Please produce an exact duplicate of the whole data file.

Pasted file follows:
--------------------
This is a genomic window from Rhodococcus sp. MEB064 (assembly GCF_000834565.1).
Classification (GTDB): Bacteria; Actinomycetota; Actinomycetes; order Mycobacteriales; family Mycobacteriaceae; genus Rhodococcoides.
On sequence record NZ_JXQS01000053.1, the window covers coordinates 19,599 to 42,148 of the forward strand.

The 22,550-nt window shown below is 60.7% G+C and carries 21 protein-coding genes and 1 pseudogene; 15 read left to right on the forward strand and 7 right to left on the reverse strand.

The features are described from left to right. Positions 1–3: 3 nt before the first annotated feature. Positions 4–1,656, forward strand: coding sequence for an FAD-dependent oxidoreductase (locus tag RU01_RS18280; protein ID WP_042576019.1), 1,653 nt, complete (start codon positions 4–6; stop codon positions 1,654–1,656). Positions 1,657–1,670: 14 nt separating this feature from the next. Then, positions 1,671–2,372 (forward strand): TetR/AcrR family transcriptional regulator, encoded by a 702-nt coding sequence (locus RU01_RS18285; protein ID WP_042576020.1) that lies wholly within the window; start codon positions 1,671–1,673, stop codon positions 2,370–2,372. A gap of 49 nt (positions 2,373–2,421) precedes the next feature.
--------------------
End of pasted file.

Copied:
This is a genomic window from Rhodococcus sp. MEB064 (assembly GCF_000834565.1).
Classification (GTDB): Bacteria; Actinomycetota; Actinomycetes; order Mycobacteriales; family Mycobacteriaceae; genus Rhodococcoides.
On sequence record NZ_JXQS01000053.1, the window covers coordinates 19,599 to 42,148 of the forward strand.

The 22,550-nt window shown below is 60.7% G+C and carries 21 protein-coding genes and 1 pseudogene; 15 read left to right on the forward strand and 7 right to left on the reverse strand.

The features are described from left to right. Positions 1–3: 3 nt before the first annotated feature. Positions 4–1,656, forward strand: coding sequence for an FAD-dependent oxidoreductase (locus tag RU01_RS18280; protein ID WP_042576019.1), 1,653 nt, complete (start codon positions 4–6; stop codon positions 1,654–1,656). Positions 1,657–1,670: 14 nt separating this feature from the next. Then, positions 1,671–2,372 (forward strand): TetR/AcrR family transcriptional regulator, encoded by a 702-nt coding sequence (locus RU01_RS18285; protein ID WP_042576020.1) that lies wholly within the window; start codon positions 1,671–1,673, stop codon positions 2,370–2,372. A gap of 49 nt (positions 2,373–2,421) precedes the next feature.